For me, the question is not what we have chosen to replace God — that answer is quite clear to me and likely to many of you. The harder question is why have we chosen it? I believe the answer is fear.
The Israelites demanded to see God, to know that God was present and that they were protected. In the wilderness of the unknown filled with perils and the abundance of scarcity, they were afraid. It was fear that led them to place their faith and devotion in a Golden Calf. It was fear that drove the Israelites to abandon the God who led them from the Land of Bondage. It was fear that caused them to seek comfort, and protection, and wholeness in an idol: the Golden Calf crafted from the sacrifices of their greatest remaining wealth.
And we have done the same for the same reason by sacrificing our greatest wealth so that we might worship, and seek protection, and seek wholeness from an idol made of cold, hard steel. The gun god idol of the Steel Calf is fabricated by our fear, and it grows continuously and monstrously larger, fed by our fear.
Our fear-based and fear-fed gun god has led us back into a land of bondage, injustice, and violence of our own making and maintenance. We exist in a deeply engrained culture of violence — from the acquisition and colonization of the land we live on, to the building of an economic empire on the backs of enslaved people, to the maintenance of that empire through brutality, war, and threats of war at home and abroad. As a country and culture, we are a belligerent, terrifying and terrorizing, vengeful, and violent people. As a country and culture, the United States has been a model faithful disciple of the gun god. Thriving and gorging on our offerings and sacrifices at the altar of the Steel Calf, the gun god is pleased, and has ensured us that we will continue to live in this creation so long as we continue to make these sacrifices.
But there is Good News: You can choose to refuse to worship the gun god. The Steel Calf idol of the gun god can be melted down. It will be melted down.
Each time you refuse to participate in a sacrifice to the gun god, you melt just a bit of the Steel Calf.
Each time you refuse to allow fear to be an act of worship, you melt just a bit of the Steel Calf.
Each time you reject the narrative that a mythical and archaic constitutional right to own a firearm means an inalienable right to unfettered access to military grade weapons, you melt just a bit of the Steel Calf.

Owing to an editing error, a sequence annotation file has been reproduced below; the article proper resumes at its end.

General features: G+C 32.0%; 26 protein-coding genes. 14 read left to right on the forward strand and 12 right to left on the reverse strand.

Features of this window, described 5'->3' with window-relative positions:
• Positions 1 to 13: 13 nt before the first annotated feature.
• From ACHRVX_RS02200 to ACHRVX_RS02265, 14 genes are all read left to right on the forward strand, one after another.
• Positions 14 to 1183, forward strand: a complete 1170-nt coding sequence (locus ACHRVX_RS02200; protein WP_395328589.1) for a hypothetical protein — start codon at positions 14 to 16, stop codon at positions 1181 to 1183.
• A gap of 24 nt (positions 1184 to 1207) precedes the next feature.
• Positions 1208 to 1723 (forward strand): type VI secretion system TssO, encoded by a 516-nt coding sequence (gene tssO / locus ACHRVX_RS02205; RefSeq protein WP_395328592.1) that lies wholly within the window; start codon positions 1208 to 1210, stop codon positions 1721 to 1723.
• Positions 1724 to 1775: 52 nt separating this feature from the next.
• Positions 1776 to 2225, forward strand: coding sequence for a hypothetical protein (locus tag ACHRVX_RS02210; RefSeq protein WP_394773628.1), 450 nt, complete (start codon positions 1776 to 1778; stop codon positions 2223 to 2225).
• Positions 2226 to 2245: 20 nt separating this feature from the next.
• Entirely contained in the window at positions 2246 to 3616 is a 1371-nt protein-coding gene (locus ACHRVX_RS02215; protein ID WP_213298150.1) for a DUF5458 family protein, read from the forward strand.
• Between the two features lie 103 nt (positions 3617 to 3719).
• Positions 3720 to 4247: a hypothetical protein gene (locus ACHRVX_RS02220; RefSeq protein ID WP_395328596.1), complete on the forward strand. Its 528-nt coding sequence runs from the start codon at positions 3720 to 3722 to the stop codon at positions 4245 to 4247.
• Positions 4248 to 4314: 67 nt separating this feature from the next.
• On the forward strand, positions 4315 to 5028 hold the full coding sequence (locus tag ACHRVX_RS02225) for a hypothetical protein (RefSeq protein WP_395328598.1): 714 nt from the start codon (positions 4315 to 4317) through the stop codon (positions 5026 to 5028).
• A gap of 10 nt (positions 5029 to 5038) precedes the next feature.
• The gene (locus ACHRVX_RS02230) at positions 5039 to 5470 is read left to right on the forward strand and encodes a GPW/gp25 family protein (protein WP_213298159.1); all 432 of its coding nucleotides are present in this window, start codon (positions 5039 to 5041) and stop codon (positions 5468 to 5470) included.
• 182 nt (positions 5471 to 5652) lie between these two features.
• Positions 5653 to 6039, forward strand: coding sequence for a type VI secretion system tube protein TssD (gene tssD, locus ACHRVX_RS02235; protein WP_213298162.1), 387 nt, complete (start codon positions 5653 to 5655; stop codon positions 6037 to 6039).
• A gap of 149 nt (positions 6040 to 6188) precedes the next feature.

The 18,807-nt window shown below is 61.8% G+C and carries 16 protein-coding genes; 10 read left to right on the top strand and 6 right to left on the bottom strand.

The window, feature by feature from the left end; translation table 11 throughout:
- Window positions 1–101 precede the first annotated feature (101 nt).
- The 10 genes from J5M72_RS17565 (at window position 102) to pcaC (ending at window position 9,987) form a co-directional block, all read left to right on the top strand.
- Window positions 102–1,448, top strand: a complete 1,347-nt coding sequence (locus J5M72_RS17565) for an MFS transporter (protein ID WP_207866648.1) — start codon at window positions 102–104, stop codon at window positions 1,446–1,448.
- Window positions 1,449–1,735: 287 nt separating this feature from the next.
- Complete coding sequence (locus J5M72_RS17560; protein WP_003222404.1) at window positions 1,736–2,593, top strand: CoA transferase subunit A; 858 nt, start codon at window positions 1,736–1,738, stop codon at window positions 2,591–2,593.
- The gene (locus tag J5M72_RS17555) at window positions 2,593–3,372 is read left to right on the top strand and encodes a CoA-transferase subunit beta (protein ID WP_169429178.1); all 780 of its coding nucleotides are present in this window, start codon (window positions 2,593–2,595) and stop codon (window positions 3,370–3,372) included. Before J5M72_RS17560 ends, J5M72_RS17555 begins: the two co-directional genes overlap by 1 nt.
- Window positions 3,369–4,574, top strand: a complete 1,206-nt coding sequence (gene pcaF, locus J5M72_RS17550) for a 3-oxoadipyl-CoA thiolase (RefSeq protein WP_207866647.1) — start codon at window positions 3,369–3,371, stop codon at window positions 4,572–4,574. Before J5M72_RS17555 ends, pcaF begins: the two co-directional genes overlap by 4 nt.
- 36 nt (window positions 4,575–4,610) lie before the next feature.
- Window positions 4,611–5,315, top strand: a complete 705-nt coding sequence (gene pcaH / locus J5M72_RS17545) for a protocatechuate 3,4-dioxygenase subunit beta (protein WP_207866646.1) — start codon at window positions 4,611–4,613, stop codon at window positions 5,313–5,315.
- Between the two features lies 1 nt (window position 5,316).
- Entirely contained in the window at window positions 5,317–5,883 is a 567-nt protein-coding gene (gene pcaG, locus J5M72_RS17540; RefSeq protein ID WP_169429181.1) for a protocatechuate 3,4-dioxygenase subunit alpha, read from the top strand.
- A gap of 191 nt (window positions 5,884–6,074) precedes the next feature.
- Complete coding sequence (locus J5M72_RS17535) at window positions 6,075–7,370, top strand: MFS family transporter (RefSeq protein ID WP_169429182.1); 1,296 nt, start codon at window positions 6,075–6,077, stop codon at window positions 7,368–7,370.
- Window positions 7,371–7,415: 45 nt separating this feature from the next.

Each time you reject the narrative that more guns means more safety, that only a “good guy with a gun can stop a bad guy with a gun,” that “criminals will get guns no matter the laws,” you melt just a bit of the Steel Calf.
Each time you call or petition legislators to care more about the literal survival of humans and less about their pockets being lined by the NRA, you melt just a bit of the Steel Calf.
Each time you refuse to allow children under your care to play with toy guns, or when you yourself refuse to play first-person-shooter video games or paintball or air-soft or some form of entertainment that for some morally incomprehensible reason simulates the sensation of taking another person’s life, you melt just a bit of the Steel Calf.
Little by little, each one of us can and will melt down the gun god idol of the Steel Calf.
And on that day when we finally have that cauldron of melted steel, we will fashion new tools. Tools that dismantle our Culture of Death and construct a Culture of Life.
From that we will forge shovels to dig out from the rubble of earthquakes.
We will forge hammers and nails to rebuild homes destroyed by hurricanes.
We will forge beams and girders to build schools and hospitals and shelters and water treatment plants.
We will forge stock pots to feed all who hunger.
We will forge bridges to cross great divides over treacherous terrain.
That gun god idol of the Steel Calf will be melted down — by God — and each one of us will have a role in melting it.
It takes 2,500 degrees of heat to melt steel. So let’s build a fire.
Let us gather together the embers of loss, grief, anger, sadness, and bewilderment from the 58 lives lost in Las Vegas and the hundreds of lives left deeply wounded, the 27 lives gunned down in Sandy Hook, the estimated 150,000 lives ended by gun violence since Sandy Hook, the shameful scores of mass shootings of indigenous people and People of Color throughout our country’s history, combining our fires with the candles lit in their memory and in their honor to ignite a fire that will not be extinguished by fear and despair, a fire that will burn so hot that the gun god idol of the Steel Calf will have no option but to melt.
And on that day we will truly hear, truly believe, and truly live out the words of the Prophet Isaiah:
they shall beat their swords into plowshares,
and their spears into pruning hooks;
nation shall not lift up sword against nation,
neither shall they learn war any more.